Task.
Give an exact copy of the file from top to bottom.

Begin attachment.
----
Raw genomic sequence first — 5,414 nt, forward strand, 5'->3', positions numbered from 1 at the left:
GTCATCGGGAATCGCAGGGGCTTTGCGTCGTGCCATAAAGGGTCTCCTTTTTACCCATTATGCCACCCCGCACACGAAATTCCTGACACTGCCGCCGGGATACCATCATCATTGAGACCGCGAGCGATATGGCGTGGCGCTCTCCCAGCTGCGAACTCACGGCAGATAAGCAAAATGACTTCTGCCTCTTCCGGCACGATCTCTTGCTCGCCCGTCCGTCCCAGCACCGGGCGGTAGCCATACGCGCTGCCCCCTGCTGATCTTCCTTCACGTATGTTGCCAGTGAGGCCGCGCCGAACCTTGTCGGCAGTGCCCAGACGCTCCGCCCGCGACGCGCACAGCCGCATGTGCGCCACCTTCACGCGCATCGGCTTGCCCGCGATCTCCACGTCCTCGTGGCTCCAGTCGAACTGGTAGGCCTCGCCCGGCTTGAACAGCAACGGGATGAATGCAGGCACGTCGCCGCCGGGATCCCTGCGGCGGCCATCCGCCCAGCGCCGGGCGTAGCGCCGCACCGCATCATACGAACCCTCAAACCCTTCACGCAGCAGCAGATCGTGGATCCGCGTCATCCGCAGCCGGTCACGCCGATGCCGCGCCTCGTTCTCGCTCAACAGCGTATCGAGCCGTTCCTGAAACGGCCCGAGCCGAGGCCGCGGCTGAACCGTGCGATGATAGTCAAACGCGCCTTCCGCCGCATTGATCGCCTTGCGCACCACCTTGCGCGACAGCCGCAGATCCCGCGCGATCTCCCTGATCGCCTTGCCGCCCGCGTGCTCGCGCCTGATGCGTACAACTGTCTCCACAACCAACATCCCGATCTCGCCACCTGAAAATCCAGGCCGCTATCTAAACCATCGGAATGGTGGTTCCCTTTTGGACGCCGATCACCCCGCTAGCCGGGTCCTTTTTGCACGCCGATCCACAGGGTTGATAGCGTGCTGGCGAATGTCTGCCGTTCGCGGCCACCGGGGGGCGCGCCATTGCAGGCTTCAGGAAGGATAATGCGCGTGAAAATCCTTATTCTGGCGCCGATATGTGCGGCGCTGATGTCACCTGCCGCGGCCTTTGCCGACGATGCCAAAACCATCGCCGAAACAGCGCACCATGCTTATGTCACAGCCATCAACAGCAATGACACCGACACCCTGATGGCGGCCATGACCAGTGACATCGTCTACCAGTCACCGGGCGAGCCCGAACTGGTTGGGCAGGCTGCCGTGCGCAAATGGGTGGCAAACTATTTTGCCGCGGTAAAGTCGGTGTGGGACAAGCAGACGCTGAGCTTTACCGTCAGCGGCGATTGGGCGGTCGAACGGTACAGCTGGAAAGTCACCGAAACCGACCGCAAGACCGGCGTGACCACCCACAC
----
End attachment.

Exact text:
Raw genomic sequence first — 5,414 nt, forward strand, 5'->3', positions numbered from 1 at the left:
GTCATCGGGAATCGCAGGGGCTTTGCGTCGTGCCATAAAGGGTCTCCTTTTTACCCATTATGCCACCCCGCACACGAAATTCCTGACACTGCCGCCGGGATACCATCATCATTGAGACCGCGAGCGATATGGCGTGGCGCTCTCCCAGCTGCGAACTCACGGCAGATAAGCAAAATGACTTCTGCCTCTTCCGGCACGATCTCTTGCTCGCCCGTCCGTCCCAGCACCGGGCGGTAGCCATACGCGCTGCCCCCTGCTGATCTTCCTTCACGTATGTTGCCAGTGAGGCCGCGCCGAACCTTGTCGGCAGTGCCCAGACGCTCCGCCCGCGACGCGCACAGCCGCATGTGCGCCACCTTCACGCGCATCGGCTTGCCCGCGATCTCCACGTCCTCGTGGCTCCAGTCGAACTGGTAGGCCTCGCCCGGCTTGAACAGCAACGGGATGAATGCAGGCACGTCGCCGCCGGGATCCCTGCGGCGGCCATCCGCCCAGCGCCGGGCGTAGCGCCGCACCGCATCATACGAACCCTCAAACCCTTCACGCAGCAGCAGATCGTGGATCCGCGTCATCCGCAGCCGGTCACGCCGATGCCGCGCCTCGTTCTCGCTCAACAGCGTATCGAGCCGTTCCTGAAACGGCCCGAGCCGAGGCCGCGGCTGAACCGTGCGATGATAGTCAAACGCGCCTTCCGCCGCATTGATCGCCTTGCGCACCACCTTGCGCGACAGCCGCAGATCCCGCGCGATCTCCCTGATCGCCTTGCCGCCCGCGTGCTCGCGCCTGATGCGTACAACTGTCTCCACAACCAACATCCCGATCTCGCCACCTGAAAATCCAGGCCGCTATCTAAACCATCGGAATGGTGGTTCCCTTTTGGACGCCGATCACCCCGCTAGCCGGGTCCTTTTTGCACGCCGATCCACAGGGTTGATAGCGTGCTGGCGAATGTCTGCCGTTCGCGGCCACCGGGGGGCGCGCCATTGCAGGCTTCAGGAAGGATAATGCGCGTGAAAATCCTTATTCTGGCGCCGATATGTGCGGCGCTGATGTCACCTGCCGCGGCCTTTGCCGACGATGCCAAAACCATCGCCGAAACAGCGCACCATGCTTATGTCACAGCCATCAACAGCAATGACACCGACACCCTGATGGCGGCCATGACCAGTGACATCGTCTACCAGTCACCGGGCGAGCCCGAACTGGTTGGGCAGGCTGCCGTGCGCAAATGGGTGGCAAACTATTTTGCCGCGGTAAAGTCGGTGTGGGACAAGCAGACGCTGAGCTTTACCGTCAGCGGCGATTGGGCGGTCGAACGGTACAGCTGGAAAGTCACCGAAACCGACCGCAAGACCGGCGTGACCACCCACAC